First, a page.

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Imaging bacterial infection with 99mTc-ciprofloxacin (Infecton)


Aims: The diagnosis of deep seated bacterial infections, such as intra-abdominal abscesses, endocarditis, and osteomyelitis, can be difficult and delayed, thereby compromising effective treatment. This study assessed the efficacy of a new radioimaging agent, Tc-99m ciprofloxacin (Infecton), in accurately detecting sites of bacterial infection.

Methods: Eight hundred and seventy nine patients with suspected bacterial infection underwent Infecton imaging and microbiological evaluation. The sensitivity and specificity of Infecton in detecting sites of bacterial infection were determined with respect to Centres of Disease Control, World Health Organisation, and Dukes’s criteria.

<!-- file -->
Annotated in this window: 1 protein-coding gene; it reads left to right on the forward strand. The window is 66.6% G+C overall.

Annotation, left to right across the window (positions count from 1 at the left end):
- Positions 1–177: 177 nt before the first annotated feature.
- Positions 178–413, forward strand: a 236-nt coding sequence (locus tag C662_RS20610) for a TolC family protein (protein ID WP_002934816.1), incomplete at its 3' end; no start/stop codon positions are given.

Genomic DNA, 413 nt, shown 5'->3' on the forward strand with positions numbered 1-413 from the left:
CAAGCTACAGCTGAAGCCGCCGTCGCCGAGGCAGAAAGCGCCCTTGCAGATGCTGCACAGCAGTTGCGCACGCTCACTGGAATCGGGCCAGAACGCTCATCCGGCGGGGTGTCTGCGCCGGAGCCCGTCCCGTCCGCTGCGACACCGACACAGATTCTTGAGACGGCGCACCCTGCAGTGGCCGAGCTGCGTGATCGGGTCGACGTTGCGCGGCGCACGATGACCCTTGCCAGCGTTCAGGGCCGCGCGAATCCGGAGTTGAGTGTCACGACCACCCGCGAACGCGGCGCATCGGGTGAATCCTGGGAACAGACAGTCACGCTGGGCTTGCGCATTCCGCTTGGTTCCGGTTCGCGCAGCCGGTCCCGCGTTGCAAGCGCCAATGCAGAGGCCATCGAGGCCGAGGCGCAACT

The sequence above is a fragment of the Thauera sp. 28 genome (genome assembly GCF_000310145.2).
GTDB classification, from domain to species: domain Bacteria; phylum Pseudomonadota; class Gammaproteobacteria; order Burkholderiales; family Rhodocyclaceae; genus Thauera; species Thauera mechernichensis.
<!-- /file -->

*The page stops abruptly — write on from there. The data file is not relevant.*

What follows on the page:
Results: Five hundred and seventy four positive and 295 negative images were produced. These included 528 true positives, 46 false positives, 205 true negatives and 90 false negatives, giving an overall sensitivity of 85.4% and a specificity of 81.7% for detecting infective foci. Sensitivity was higher (87.6%) in microbiologically confirmed infections.

Conclusions: Infecton is a sensitive technique, which aids in the earlier detection and treatment of a wide variety of deep seated bacterial infections. The ability to localise infective foci accurately is also important for surgical intervention, such as drainage of abscesses. In addition, serial imaging with Infecton might be useful in monitoring clinical response and optimising the duration of antimicrobial treatment.

  • Infecton
  • bacterial infection
  • ciprofloxacin
  • radioimaging
  • CDC, Centres for Disease Control
  • WHO, World Health Organisation

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